3.1. Pointers in C (or what all these *’s mean)

The asterisk, *, is the indirection operator in C. Although, be aware it is also the multiplication operator. The indirection operator means an identifier contains a pointer to a memory location. Usually the data type held in the memory location is also indicated. For example int *identifier means an int is held at the memory location pointed to by identifier. The data type, however, does not have to be specified and instead the “generic” type can be used: void *identifier.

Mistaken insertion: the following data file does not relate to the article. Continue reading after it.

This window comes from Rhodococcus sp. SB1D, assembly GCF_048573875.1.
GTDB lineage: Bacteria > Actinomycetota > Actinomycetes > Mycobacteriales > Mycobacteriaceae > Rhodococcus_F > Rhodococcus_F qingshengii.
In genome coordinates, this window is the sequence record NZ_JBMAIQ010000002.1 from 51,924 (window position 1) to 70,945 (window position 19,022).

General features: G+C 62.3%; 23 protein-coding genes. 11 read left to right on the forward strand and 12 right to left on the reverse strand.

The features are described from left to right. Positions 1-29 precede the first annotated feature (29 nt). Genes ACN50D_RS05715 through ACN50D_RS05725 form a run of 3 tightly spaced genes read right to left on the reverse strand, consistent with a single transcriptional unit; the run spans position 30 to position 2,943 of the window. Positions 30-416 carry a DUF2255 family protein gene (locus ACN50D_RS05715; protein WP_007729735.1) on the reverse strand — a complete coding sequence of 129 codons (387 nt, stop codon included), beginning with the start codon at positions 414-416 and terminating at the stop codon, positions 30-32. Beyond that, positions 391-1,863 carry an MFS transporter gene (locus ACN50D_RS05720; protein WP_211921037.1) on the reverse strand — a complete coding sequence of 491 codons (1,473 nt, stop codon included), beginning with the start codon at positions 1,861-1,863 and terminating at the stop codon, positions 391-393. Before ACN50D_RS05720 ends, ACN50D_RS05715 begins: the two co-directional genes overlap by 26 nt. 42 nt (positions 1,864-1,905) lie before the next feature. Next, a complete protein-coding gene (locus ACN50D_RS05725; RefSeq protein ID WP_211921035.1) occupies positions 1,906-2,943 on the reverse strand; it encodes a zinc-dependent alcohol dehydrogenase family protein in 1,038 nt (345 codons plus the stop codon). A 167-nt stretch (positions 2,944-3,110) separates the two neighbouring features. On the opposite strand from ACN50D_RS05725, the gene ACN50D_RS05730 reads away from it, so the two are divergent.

There can be multiple levels of indirection, e.g. char **identifier.

The ‘address of’ operator is ampersand, &.

The use of the indirection operator and the address of operator is relevant to binding function signatures, which is covered in a later section. For a comprehensive explanation of pointers in C see you need to know about pointers in C.

For now it is enough to understand that the pointer gives no indication of how the memory pointed to is managed. It is not known from seeing a pointer in the C code whether the memory is constant, stack allocated or heap allocated.